Decalogue X

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Decalogue X
Decalogue dziesiec.png
Directed by Krzysztof Kieślowski
Produced by Ryszard Chutkovski
Written by Krzysztof Kieślowski
Krzysztof Piesiewicz
Starring Zbigniew Zamachowski
Jerzy Stuhr
Music by Zbigniew Preisner
Cinematography Jacek Blawut
Edited by Ewa Smal
Distributed by Polish Television
Release date(s) 1988
Running time 55 min.
Country Poland
Language Polish
Budget $10,000

The Decalogue - X (Polish: Dekalog, dziesięć) is the tenth part of the television series The Decalogue by Polish director Krzysztof Kieślowski, connected to the tenth imperative of the Ten Commandments: "Thou shalt not covet." In contrast to the bleak tone of the other episodes in the series, Dekalog X is a black comedy.

Two brothers (Jerzy Stuhr and Zbigniew Zamachowski) inherit a valuable stamp collection from their deceased father and soon become consumed and obsessed with their windfall. The brothers find themselves entangled in a series of misadventures as they attempt to understand, protect, and expand their newfound fortune. [1]

Plot[edit]

Brothers Jerzy (Jerzy Stuhr) and Artur (Zbigniew Zamachowski) Janicki try to learn the value of their postage stamps collection.

The story begins at a concert of punk group "City Death". There is a crowd of young people listening to the loud music and the group frontman/singer, Artur (Zbigniew Zamachowski). A man making his way through the crowd, Jerzy (Jerzy Stuhr), waves urgently to Artur, who is subsequently revealed as Jerzy's older brother. Jerzy informs Artur that their father Czesław "Root" Janicki has died. The brothers, whose relationship with their father was distant and strained, handle the funeral proceedings with ambivalence.

Attending to the disbursement of his possessions, the brothers arrive at their father's flat, which, although dirty and austere, is steel-doored, multi-locked and heavily alarmed. They find out that there is a large collection of stamps inside the flat. They are also approached by a conspicuous neighbor who says that their father owed him a lot of money. The man suspiciously offers to take "something from the flat" to even the debt, but Jerzy cautiously dismisses him and promises to pay him later.

Neither brother has any knowledge of stamp collecting or the items in their fathers collection. They decide to attend a local stamp fair to get an appraisal. At his brothers suggestion, Jerzy unthinkingly takes a series of Weimar Republic Flugpost Polarfahrt 1931 Zeppelin stamps to give to his son. Artur goes to a stamp collectors' show and there meets the president of the association who recognizes the son of "Root" Janicki; he meets both brothers at their father's apartment and tells them that the entire collection is worth an exorbitant amount of money. Jerzy soon finds out that his son traded the Zeppelin stamps for hundreds of worthless stamps. He tracks the stamps down to a local stamp store owner who, despite acquiring the stamps through an unfair trade, now owns them legally and rebuff's Jerzy's recuperation attempts.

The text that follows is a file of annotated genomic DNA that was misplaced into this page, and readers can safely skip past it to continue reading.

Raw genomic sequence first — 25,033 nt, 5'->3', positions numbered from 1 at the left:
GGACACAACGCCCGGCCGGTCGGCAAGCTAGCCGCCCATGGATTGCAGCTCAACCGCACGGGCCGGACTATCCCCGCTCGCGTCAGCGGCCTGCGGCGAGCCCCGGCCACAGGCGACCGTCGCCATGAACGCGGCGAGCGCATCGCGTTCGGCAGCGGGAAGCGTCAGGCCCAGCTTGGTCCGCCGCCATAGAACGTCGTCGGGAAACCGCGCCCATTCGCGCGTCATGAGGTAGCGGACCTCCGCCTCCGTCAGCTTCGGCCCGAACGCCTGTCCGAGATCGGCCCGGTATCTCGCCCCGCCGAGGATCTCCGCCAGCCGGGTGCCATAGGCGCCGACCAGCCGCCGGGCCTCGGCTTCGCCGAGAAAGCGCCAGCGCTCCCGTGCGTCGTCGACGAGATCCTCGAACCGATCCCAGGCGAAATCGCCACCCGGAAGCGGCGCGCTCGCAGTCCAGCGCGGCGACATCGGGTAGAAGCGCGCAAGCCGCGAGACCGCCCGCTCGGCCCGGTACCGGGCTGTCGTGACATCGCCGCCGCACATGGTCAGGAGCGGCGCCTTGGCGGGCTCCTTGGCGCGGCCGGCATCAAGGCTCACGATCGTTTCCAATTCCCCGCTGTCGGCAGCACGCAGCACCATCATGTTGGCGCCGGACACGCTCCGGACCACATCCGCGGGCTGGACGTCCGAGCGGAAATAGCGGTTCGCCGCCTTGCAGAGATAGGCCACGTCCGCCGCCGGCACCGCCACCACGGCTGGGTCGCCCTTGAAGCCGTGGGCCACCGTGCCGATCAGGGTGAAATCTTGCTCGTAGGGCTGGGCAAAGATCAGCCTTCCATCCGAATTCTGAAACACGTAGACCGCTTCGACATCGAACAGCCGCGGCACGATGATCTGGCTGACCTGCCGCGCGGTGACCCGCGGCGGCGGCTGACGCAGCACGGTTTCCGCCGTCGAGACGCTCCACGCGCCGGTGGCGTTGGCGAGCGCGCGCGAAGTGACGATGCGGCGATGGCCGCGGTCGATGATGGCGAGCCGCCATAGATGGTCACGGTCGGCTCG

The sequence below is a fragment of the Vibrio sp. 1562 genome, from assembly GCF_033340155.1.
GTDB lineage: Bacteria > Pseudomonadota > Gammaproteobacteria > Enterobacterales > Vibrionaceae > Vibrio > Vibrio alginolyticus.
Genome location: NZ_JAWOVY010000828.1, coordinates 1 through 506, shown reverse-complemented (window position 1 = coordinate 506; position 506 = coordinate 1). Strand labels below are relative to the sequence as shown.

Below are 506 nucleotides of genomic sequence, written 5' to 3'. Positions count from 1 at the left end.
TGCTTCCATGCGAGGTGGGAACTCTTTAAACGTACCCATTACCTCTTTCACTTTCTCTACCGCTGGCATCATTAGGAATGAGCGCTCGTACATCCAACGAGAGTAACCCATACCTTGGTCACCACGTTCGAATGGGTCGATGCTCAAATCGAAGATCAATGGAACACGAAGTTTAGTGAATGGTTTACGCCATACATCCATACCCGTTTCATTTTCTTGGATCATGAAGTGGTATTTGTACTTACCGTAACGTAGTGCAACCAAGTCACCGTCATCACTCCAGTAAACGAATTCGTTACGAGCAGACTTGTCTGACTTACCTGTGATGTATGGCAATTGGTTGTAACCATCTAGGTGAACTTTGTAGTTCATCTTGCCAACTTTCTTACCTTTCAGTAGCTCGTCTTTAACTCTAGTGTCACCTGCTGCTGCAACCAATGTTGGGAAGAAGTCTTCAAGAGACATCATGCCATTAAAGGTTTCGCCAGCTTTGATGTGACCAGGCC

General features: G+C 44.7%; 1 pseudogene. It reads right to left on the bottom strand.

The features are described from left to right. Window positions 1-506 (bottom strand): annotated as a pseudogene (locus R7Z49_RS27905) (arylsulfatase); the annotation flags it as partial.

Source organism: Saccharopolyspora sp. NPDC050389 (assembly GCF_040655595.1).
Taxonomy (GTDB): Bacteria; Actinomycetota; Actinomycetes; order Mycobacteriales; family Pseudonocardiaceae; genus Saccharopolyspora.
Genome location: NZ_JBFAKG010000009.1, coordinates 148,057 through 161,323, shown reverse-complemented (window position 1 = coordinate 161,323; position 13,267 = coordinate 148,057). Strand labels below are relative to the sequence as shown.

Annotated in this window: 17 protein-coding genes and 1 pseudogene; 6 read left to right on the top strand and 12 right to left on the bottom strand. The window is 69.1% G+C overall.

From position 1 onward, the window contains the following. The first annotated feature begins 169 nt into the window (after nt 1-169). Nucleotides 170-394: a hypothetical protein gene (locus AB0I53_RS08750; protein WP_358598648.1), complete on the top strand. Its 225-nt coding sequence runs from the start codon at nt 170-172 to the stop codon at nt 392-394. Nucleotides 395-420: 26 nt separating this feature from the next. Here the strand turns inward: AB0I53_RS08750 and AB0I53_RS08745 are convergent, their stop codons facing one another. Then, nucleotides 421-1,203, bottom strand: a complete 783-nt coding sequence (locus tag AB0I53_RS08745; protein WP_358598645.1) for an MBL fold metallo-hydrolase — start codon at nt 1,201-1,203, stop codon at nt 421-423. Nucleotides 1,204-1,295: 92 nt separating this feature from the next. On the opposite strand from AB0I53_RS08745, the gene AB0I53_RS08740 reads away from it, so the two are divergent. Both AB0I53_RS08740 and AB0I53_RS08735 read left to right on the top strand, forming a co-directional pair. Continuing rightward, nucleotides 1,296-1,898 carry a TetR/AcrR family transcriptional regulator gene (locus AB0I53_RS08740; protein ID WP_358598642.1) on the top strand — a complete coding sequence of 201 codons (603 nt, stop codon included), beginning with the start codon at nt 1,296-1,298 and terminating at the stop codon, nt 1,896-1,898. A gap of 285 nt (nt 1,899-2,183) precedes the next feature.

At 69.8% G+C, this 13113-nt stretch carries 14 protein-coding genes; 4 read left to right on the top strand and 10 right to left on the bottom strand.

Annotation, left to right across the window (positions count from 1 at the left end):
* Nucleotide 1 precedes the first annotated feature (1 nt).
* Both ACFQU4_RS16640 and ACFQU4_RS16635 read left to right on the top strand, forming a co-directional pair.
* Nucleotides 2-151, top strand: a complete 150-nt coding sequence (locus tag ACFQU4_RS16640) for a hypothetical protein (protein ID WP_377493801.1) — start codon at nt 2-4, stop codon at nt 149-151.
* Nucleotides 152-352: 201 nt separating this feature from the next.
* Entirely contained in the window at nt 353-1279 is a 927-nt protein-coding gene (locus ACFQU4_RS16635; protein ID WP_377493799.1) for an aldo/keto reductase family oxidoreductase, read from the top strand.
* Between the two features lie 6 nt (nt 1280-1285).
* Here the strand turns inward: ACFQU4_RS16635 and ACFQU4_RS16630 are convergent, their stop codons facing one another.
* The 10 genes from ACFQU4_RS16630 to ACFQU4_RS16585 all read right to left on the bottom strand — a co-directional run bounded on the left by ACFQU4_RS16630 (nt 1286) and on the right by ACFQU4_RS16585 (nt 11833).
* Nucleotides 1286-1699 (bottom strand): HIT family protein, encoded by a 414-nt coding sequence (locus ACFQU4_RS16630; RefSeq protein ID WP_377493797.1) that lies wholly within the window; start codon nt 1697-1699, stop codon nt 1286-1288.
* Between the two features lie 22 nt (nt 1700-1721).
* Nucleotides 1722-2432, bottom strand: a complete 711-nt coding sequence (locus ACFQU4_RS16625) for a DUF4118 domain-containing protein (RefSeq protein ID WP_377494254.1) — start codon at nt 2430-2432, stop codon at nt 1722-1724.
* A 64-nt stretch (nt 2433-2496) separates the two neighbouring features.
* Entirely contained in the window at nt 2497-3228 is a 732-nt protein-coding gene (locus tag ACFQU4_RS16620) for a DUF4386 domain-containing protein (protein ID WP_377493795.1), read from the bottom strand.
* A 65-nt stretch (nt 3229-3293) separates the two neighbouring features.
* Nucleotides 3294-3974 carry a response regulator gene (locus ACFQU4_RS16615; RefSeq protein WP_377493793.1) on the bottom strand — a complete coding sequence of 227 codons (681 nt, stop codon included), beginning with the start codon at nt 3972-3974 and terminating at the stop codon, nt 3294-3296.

Artur and Jerzy gradually become more interested in their father's expansive stamp collection, and each man finds himself spending more and more time at the flat. As they explore and read about the stamps in the collection, the brothers slowly become paranoid and decide to outfit the apartment with increased security and a guard dog. Meanwhile, Artur comes up with a scheme to force the store owner to return the Zeppelin stamps. After he successfully retrieves the series, the store owner recognizes the two men as the sons of Root and tells them about the Austrian rose Mercury, an incomplete series of which they own two of the three. The brothers, having learned that the complete series is invaluable and one-of-a-kind, become fixated on acquiring the missing stamp. The shop owner, under mysterious auspices, offers them a proposition: he reveals that he himself is the owner of the missing stamp, and he will be willing to trade it only if Jerzy donates his kidney to the store owner's ailing daughter.

After much deliberation, Artur and Jerzy's newfound obsession with their father's collection pushes Jerzy to agree to the deal. Artur visits the hospital during his brother's operation, and decides to wait at the hospital for the duration of the procedure. When Jerzy is released, an emotional Artur tells his brother that the stamp collection was robbed while he was in the hospital. All that remains is the single Red Mercury stamp attained in the trade. In the frustrated fallout, the brothers report the crime to the police and decide to spend time apart. With their paranoia growing, they independently report each other to the police. Despite these initial accusations, the brothers eventually observe the shop owner and the suspicious neighbor from the beginning of the film convening with the con-artist that scammed Jerzy's son out of the Zeppelin stamps. Although it is not explicitly revealed, the scene suggests that these men were all accomplices in the stamp heist. The brothers reunite at their fathers flat and discover to their amusement that they have both recently purchased exactly the same series of stamps from the post office. In the face of their blindness toward the true criminals, the realization that covetousness drove a wedge in their relationship, and the absurdity of their loss, the brothers are reconciled in laughter.[2][3][4]

Cast[edit]

Jerzy (Jerzy Stuhr) learns from his brother Artur (Zbigniew Zamachowski) that they have been robbed of their valuable collection of postage stamps.
In other roles
  • Anna Gornostaj
  • Cezary Harasimowicz
  • Daniel Kozakiewicz
  • Henryk Majcherek,
  • Elzbieta Panas
  • Jerzy Turek
  • Grzegorz Warchol

References[edit]